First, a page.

- Pre-trained ML model reused to create your own ML model (especially in case of Neural Networks).
There are always questions around ownership of these four things.
- After transforming the data, who owns the data ? The person who created it originally, or, the person who transformed it ?
- If you tweaked the existing ML algorithm (originally created by someone else) little before using it, then, who owns this modified ML algorithm ?
- Who owns the final ML model, which consists of the transformed data, modified ML algorithm, a pre-trained ML model ?
Your contractual documents must answer the above questions, and, clearly define the ownership of pieces involved in creating a ML model.
Type of contract
While deciding the type of contract – fixed price, T&M, etc. – we should keep in mind that creation of ML model is a continuous and iterative process and may also involve lot of experimentation and trials (for fine-tuning the model). A model once deployed in production may get updated (retrained and deployed) multiple times, say due to stale data or spamming issues.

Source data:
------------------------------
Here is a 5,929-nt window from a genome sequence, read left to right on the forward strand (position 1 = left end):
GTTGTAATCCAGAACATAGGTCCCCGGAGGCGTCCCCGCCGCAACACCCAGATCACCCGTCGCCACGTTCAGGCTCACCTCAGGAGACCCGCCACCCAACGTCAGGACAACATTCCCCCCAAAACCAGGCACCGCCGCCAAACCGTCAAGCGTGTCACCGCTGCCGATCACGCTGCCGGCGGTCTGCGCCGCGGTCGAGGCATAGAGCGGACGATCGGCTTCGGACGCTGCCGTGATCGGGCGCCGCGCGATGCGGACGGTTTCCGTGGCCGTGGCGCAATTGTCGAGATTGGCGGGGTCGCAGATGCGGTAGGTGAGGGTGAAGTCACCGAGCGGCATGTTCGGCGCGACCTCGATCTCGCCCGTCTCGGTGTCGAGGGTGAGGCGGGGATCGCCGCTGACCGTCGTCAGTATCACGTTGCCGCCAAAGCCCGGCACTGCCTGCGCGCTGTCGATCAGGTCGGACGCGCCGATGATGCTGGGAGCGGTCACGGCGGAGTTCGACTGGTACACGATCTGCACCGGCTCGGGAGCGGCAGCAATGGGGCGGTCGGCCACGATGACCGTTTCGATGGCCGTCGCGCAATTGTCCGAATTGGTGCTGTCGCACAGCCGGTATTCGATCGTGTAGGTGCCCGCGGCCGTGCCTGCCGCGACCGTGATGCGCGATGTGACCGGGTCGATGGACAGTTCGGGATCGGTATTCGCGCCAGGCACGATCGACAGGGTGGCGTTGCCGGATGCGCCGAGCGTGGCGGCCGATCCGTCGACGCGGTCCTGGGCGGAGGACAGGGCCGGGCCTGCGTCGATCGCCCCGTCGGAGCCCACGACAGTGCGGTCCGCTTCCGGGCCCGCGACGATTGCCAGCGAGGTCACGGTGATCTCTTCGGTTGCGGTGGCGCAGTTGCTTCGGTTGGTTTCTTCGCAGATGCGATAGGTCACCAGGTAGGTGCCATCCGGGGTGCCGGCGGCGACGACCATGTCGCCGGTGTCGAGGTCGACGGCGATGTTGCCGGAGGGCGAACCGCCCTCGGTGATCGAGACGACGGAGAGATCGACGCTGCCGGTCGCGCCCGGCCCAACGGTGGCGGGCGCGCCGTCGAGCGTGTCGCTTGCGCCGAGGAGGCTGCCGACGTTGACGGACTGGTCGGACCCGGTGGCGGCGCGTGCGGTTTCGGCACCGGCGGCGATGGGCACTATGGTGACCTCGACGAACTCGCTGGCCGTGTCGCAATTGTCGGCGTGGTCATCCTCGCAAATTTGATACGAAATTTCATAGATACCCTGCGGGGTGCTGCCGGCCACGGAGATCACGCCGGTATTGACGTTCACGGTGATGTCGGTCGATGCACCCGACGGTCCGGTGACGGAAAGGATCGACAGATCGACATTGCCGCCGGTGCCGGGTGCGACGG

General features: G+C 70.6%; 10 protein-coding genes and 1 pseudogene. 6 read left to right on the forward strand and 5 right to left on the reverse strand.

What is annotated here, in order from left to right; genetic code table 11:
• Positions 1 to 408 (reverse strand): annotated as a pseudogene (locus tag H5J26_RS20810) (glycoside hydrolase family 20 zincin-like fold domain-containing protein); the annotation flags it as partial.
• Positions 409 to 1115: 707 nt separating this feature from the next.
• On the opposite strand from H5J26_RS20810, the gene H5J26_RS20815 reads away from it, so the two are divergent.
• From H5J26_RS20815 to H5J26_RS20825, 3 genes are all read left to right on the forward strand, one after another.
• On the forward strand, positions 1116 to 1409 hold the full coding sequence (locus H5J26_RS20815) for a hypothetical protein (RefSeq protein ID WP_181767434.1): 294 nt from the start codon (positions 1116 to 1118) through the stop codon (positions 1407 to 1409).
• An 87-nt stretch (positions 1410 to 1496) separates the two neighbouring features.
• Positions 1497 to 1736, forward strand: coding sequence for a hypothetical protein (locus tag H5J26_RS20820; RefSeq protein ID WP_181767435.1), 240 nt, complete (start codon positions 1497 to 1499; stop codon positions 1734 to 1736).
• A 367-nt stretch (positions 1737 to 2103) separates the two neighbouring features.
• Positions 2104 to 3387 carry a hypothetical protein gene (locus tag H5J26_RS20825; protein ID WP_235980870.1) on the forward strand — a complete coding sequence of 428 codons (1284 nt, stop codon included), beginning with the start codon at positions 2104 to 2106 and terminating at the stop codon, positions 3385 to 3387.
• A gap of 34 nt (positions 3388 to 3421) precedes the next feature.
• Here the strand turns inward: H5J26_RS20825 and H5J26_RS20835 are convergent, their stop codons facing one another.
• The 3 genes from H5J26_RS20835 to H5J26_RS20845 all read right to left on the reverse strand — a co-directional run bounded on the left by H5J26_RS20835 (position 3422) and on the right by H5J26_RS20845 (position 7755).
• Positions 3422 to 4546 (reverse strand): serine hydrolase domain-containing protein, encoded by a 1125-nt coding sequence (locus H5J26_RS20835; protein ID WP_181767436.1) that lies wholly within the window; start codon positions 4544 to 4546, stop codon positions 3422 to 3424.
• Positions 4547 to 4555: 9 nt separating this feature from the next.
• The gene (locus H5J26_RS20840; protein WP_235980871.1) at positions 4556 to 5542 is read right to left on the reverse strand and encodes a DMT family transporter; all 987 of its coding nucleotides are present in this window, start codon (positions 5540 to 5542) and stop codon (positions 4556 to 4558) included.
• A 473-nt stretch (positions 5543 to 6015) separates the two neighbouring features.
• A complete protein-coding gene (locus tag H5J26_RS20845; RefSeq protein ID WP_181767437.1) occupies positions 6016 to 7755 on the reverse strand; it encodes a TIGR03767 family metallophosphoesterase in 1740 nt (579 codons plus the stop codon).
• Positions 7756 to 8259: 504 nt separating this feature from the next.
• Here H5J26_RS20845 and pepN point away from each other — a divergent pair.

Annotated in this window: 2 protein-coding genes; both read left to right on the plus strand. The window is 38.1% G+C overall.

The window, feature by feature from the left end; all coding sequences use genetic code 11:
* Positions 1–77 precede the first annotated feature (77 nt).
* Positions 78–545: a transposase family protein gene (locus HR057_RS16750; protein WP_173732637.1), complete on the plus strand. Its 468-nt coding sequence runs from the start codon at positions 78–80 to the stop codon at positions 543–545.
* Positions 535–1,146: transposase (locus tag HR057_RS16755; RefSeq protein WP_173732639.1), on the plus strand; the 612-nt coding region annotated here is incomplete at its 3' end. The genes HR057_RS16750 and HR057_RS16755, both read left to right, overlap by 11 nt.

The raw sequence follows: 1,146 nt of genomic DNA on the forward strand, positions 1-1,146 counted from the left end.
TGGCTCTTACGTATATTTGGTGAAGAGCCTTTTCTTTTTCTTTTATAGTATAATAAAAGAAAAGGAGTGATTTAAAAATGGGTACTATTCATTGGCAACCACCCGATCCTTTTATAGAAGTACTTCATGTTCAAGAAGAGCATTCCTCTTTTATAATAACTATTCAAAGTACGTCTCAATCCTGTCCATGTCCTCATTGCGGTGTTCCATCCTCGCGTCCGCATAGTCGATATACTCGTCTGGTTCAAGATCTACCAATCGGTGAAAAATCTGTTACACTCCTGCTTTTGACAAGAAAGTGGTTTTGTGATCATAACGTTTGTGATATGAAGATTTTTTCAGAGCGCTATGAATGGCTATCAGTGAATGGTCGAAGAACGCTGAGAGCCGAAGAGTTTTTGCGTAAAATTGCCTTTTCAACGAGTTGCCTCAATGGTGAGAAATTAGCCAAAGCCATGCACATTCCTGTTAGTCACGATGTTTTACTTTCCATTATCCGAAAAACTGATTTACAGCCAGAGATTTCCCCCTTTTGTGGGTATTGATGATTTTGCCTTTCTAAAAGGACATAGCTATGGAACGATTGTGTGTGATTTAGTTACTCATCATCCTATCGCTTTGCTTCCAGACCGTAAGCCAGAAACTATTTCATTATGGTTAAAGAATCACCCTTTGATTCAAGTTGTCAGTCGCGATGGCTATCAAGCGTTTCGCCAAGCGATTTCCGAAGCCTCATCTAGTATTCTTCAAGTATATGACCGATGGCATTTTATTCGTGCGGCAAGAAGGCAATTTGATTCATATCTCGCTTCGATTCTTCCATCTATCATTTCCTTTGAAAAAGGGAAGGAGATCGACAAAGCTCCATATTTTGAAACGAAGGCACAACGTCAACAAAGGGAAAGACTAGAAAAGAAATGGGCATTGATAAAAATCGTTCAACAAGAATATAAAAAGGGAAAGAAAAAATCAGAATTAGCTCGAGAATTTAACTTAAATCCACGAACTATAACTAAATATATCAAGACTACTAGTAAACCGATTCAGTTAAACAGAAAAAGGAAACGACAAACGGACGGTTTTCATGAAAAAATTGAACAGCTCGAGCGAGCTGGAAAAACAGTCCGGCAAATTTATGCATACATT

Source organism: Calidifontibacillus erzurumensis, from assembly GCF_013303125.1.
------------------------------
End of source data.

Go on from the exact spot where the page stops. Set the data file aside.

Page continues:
Because of iterative nature, Agile or Iterative approach may be well suited for a AI/ML project.
Documenting Assumptions and Model Limitations
We need to document the assumptions made and the ML model limitations, so that we have realistic expectations from the performance of the ML model.
For example, suppose, we developed a SVM model for a problem, on a small input dataset, with an ‘assumption’ that in future too we will be getting smaller datasets. And, we already were aware of the ‘limitation’ of SVM, that it works best on smaller datasets, and is very slow on larger datasets.